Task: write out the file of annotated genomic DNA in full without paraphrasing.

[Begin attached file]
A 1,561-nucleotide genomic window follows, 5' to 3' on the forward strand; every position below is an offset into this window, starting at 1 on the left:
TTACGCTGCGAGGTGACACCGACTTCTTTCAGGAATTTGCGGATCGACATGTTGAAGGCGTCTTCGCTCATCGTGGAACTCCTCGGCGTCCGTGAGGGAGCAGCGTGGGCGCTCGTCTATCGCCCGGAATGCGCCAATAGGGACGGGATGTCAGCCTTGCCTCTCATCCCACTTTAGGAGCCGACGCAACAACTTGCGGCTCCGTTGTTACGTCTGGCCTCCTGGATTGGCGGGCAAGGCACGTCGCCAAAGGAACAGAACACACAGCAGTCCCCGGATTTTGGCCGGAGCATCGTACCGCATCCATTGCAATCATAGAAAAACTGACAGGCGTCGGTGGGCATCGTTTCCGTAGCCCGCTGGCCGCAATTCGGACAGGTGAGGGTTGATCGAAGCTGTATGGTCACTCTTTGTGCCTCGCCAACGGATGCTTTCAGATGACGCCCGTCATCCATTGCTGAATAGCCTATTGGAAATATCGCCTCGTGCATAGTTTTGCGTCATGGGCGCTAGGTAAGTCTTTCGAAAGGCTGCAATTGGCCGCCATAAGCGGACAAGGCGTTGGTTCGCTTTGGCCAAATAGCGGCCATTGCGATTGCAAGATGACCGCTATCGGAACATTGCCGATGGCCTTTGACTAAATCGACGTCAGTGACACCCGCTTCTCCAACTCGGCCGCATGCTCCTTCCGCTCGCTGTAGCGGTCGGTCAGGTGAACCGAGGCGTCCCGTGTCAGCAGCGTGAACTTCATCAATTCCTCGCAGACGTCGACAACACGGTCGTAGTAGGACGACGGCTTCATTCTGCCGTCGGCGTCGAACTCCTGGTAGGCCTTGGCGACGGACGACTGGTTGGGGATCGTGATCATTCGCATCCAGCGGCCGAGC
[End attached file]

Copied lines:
A 1,561-nucleotide genomic window follows, 5' to 3' on the forward strand; every position below is an offset into this window, starting at 1 on the left:
TTACGCTGCGAGGTGACACCGACTTCTTTCAGGAATTTGCGGATCGACATGTTGAAGGCGTCTTCGCTCATCGTGGAACTCCTCGGCGTCCGTGAGGGAGCAGCGTGGGCGCTCGTCTATCGCCCGGAATGCGCCAATAGGGACGGGATGTCAGCCTTGCCTCTCATCCCACTTTAGGAGCCGACGCAACAACTTGCGGCTCCGTTGTTACGTCTGGCCTCCTGGATTGGCGGGCAAGGCACGTCGCCAAAGGAACAGAACACACAGCAGTCCCCGGATTTTGGCCGGAGCATCGTACCGCATCCATTGCAATCATAGAAAAACTGACAGGCGTCGGTGGGCATCGTTTCCGTAGCCCGCTGGCCGCAATTCGGACAGGTGAGGGTTGATCGAAGCTGTATGGTCACTCTTTGTGCCTCGCCAACGGATGCTTTCAGATGACGCCCGTCATCCATTGCTGAATAGCCTATTGGAAATATCGCCTCGTGCATAGTTTTGCGTCATGGGCGCTAGGTAAGTCTTTCGAAAGGCTGCAATTGGCCGCCATAAGCGGACAAGGCGTTGGTTCGCTTTGGCCAAATAGCGGCCATTGCGATTGCAAGATGACCGCTATCGGAACATTGCCGATGGCCTTTGACTAAATCGACGTCAGTGACACCCGCTTCTCCAACTCGGCCGCATGCTCCTTCCGCTCGCTGTAGCGGTCGGTCAGGTGAACCGAGGCGTCCCGTGTCAGCAGCGTGAACTTCATCAATTCCTCGCAGACGTCGACAACACGGTCGTAGTAGGACGACGGCTTCATTCTGCCGTCGGCGTCGAACTCCTGGTAGGCCTTGGCGACGGACGACTGGTTGGGGATCGTGATCATTCGCATCCAGCGGCCGAGC